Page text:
Last reviewed 22 November 2019
After concerns were expressed that a new school transport service in its area was operating vehicles without seatbelts, Buckinghamshire County Council has issued a detailed statement explaining why not all school buses need seatbelts.
It also stressed that all services must be provided in a way that complies with the stringent national legislation that is in place for transport operators. All bus and coach companies use national Public Service Vehicle (PSV) standards, it pointed out, which are set and monitored by the Driver and Vehicle Standards Agency (DVSA).
“We would like to reassure all parents and carers that the new commercially-provided school bus routes introduced this week are being run to the same safety standards as the routes that were previously commissioned by the county council,” a spokesman said. “With regard to seatbelts, legislation is in place which determines which vehicles must have seatbelts fitted.”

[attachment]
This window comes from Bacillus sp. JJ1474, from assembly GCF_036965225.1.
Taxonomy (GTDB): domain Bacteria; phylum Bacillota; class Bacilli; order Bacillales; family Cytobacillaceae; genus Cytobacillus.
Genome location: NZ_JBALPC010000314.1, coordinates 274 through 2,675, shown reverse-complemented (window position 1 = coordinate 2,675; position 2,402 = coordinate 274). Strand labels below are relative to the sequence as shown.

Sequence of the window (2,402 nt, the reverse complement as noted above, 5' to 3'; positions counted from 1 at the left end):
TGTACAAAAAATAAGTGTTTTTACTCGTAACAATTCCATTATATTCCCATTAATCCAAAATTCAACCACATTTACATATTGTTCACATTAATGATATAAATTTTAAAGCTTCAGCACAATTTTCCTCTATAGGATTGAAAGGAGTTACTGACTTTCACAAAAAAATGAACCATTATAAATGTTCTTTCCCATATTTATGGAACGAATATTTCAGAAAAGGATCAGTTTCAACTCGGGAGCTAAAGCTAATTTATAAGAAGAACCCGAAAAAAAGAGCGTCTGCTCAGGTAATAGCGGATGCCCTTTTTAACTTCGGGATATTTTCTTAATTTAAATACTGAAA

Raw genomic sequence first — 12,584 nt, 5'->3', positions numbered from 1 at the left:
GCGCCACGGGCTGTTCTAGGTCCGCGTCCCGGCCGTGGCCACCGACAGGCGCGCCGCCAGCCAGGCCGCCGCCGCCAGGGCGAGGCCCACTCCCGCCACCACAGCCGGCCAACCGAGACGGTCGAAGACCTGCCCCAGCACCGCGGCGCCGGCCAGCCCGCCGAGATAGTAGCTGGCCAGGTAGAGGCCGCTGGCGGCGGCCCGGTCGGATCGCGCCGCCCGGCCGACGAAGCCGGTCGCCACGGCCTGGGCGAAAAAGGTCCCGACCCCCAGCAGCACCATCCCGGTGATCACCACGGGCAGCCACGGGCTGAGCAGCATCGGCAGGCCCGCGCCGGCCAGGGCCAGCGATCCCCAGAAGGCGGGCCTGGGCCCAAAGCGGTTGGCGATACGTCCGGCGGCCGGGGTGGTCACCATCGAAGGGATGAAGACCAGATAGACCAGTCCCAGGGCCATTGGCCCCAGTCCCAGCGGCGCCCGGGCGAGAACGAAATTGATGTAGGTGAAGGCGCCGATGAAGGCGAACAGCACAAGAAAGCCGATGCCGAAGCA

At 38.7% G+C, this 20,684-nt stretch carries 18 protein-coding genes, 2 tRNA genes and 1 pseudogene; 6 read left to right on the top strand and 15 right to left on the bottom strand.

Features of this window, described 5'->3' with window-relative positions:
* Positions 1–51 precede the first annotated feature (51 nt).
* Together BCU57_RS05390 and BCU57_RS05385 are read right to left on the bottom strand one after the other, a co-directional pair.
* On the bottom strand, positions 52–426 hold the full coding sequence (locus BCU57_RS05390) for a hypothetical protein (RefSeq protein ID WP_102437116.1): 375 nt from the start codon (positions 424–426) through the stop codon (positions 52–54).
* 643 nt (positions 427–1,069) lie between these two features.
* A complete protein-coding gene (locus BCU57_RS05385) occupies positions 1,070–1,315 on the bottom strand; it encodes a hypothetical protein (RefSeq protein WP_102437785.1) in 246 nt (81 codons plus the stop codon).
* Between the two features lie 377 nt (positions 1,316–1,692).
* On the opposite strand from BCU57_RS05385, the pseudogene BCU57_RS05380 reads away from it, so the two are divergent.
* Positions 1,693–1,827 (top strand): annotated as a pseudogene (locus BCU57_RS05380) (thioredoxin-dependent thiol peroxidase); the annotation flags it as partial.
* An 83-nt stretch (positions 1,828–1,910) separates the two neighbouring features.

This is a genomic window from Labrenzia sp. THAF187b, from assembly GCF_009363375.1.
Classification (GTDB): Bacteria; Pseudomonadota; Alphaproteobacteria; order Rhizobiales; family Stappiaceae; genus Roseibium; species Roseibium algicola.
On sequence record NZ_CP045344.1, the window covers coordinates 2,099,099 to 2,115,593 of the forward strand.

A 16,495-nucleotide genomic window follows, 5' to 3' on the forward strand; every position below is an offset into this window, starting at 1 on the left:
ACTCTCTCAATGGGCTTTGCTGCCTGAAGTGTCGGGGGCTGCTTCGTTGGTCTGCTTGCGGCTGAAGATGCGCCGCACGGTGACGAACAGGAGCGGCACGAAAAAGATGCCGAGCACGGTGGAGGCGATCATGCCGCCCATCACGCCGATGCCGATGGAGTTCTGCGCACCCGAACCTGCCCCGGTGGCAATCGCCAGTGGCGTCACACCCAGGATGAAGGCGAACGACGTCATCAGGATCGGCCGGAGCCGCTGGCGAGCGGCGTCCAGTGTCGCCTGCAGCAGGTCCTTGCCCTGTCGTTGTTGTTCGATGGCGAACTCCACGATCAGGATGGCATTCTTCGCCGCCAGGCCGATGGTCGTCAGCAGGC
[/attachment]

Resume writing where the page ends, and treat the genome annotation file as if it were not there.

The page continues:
He explained that vehicles built for public bus routes are designed for the carriage of wheelchairs and buggies and also for safe standing. These have their speed limited and will not have seatbelts fitted.
On the other hand, coaches and minibuses do not have limited speeds and are designed to be able to travel long distances at high speeds on motorways and for this reason these must have seatbelts fitted.
It is usual practice across the country to use a mix of buses and coaches as part of our home to school transport provision, the council statement went on.
“In order to ensure appropriate protection is in place,” the spokesman concluded, “all our commercial bus operators have voluntarily committed to maintaining the same standards for safeguarding children and vulnerable adults as we have in place and we are regularly monitoring the new services to ensure all operators comply with this.”